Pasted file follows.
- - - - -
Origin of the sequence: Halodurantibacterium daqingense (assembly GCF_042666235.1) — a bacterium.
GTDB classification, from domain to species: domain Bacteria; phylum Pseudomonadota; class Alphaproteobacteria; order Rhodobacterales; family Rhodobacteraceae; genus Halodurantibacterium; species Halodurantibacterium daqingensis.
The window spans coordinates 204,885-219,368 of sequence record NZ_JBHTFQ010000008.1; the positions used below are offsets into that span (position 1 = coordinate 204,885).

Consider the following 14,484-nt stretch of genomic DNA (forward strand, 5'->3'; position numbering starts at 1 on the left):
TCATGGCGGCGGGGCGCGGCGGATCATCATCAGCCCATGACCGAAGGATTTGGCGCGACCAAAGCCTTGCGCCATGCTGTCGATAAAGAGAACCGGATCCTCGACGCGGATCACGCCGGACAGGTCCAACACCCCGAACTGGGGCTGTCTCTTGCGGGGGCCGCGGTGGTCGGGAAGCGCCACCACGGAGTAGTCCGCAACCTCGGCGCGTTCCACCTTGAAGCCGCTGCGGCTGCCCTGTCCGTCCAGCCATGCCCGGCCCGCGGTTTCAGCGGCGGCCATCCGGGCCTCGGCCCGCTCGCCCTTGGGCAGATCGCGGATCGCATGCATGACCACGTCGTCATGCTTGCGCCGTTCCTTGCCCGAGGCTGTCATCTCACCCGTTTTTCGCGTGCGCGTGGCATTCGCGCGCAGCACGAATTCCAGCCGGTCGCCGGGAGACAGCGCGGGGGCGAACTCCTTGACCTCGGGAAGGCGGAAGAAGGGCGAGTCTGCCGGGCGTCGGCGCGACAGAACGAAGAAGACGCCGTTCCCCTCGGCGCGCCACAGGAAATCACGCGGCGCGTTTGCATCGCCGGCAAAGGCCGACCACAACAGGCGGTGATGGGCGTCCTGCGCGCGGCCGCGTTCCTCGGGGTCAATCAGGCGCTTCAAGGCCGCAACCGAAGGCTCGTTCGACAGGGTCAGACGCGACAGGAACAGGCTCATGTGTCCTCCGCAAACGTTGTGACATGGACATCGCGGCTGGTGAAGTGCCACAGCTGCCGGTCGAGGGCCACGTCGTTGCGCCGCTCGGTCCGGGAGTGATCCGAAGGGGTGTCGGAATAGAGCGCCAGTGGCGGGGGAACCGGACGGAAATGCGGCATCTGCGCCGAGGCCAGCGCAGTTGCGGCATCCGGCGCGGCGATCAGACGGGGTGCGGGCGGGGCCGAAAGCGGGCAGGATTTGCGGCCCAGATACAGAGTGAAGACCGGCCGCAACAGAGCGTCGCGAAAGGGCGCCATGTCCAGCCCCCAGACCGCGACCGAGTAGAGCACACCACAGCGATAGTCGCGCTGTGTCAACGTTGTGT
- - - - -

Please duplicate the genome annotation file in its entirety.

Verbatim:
Origin of the sequence: Halodurantibacterium daqingense (assembly GCF_042666235.1) — a bacterium.
GTDB classification, from domain to species: domain Bacteria; phylum Pseudomonadota; class Alphaproteobacteria; order Rhodobacterales; family Rhodobacteraceae; genus Halodurantibacterium; species Halodurantibacterium daqingensis.
The window spans coordinates 204,885-219,368 of sequence record NZ_JBHTFQ010000008.1; the positions used below are offsets into that span (position 1 = coordinate 204,885).

Consider the following 14,484-nt stretch of genomic DNA (forward strand, 5'->3'; position numbering starts at 1 on the left):
TCATGGCGGCGGGGCGCGGCGGATCATCATCAGCCCATGACCGAAGGATTTGGCGCGACCAAAGCCTTGCGCCATGCTGTCGATAAAGAGAACCGGATCCTCGACGCGGATCACGCCGGACAGGTCCAACACCCCGAACTGGGGCTGTCTCTTGCGGGGGCCGCGGTGGTCGGGAAGCGCCACCACGGAGTAGTCCGCAACCTCGGCGCGTTCCACCTTGAAGCCGCTGCGGCTGCCCTGTCCGTCCAGCCATGCCCGGCCCGCGGTTTCAGCGGCGGCCATCCGGGCCTCGGCCCGCTCGCCCTTGGGCAGATCGCGGATCGCATGCATGACCACGTCGTCATGCTTGCGCCGTTCCTTGCCCGAGGCTGTCATCTCACCCGTTTTTCGCGTGCGCGTGGCATTCGCGCGCAGCACGAATTCCAGCCGGTCGCCGGGAGACAGCGCGGGGGCGAACTCCTTGACCTCGGGAAGGCGGAAGAAGGGCGAGTCTGCCGGGCGTCGGCGCGACAGAACGAAGAAGACGCCGTTCCCCTCGGCGCGCCACAGGAAATCACGCGGCGCGTTTGCATCGCCGGCAAAGGCCGACCACAACAGGCGGTGATGGGCGTCCTGCGCGCGGCCGCGTTCCTCGGGGTCAATCAGGCGCTTCAAGGCCGCAACCGAAGGCTCGTTCGACAGGGTCAGACGCGACAGGAACAGGCTCATGTGTCCTCCGCAAACGTTGTGACATGGACATCGCGGCTGGTGAAGTGCCACAGCTGCCGGTCGAGGGCCACGTCGTTGCGCCGCTCGGTCCGGGAGTGATCCGAAGGGGTGTCGGAATAGAGCGCCAGTGGCGGGGGAACCGGACGGAAATGCGGCATCTGCGCCGAGGCCAGCGCAGTTGCGGCATCCGGCGCGGCGATCAGACGGGGTGCGGGCGGGGCCGAAAGCGGGCAGGATTTGCGGCCCAGATACAGAGTGAAGACCGGCCGCAACAGAGCGTCGCGAAAGGGCGCCATGTCCAGCCCCCAGACCGCGACCGAGTAGAGCACACCACAGCGATAGTCGCGCTGTGTCAACGTTGTGT